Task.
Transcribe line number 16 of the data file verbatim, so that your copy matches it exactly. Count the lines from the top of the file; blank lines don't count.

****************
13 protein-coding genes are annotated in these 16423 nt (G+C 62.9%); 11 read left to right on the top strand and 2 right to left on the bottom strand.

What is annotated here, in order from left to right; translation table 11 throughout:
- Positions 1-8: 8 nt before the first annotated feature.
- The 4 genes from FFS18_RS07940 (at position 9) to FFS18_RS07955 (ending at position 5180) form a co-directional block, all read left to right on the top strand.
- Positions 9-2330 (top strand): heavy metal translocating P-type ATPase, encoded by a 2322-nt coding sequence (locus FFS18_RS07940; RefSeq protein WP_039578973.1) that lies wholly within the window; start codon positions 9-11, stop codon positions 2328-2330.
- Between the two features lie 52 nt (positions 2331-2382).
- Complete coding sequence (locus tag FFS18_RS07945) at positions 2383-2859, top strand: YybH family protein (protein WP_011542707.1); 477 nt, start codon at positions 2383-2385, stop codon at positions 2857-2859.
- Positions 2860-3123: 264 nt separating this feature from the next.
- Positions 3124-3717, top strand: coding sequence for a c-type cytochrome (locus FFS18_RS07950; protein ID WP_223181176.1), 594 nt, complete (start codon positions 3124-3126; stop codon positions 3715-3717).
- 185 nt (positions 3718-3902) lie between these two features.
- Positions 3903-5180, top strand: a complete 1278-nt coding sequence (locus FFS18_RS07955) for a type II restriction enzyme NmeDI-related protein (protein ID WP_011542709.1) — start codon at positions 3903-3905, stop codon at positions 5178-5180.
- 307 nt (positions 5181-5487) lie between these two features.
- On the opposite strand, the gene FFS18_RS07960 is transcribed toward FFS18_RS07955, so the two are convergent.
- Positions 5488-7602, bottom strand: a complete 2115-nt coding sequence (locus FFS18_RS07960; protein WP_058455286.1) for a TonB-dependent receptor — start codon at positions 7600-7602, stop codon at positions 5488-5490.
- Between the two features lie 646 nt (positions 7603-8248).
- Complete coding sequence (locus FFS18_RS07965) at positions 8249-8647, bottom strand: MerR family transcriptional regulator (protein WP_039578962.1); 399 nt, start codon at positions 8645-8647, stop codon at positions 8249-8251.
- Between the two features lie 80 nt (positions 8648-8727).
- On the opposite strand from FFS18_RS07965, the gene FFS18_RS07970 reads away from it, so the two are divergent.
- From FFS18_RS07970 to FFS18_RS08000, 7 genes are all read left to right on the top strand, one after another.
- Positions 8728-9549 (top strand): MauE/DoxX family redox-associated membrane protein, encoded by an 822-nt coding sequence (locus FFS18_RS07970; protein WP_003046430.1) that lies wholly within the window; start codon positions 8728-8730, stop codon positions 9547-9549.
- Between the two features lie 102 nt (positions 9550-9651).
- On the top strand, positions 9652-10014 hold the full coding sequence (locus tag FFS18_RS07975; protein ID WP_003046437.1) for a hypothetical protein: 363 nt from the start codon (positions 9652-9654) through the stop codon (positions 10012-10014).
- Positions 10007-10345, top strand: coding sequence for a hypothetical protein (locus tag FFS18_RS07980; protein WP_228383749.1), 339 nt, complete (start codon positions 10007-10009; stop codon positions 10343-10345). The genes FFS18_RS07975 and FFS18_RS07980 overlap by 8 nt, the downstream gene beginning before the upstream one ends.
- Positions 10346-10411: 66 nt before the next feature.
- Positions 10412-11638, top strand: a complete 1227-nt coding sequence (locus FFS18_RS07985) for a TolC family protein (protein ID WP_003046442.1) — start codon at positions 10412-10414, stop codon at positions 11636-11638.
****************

- Complete coding sequence (locus FFS18_RS07965) at positions 8249-8647, bottom strand: MerR family transcriptional regulator (protein WP_039578962.1); 399 nt, start codon at positions 8645-8647, stop codon at positions 8249-8251.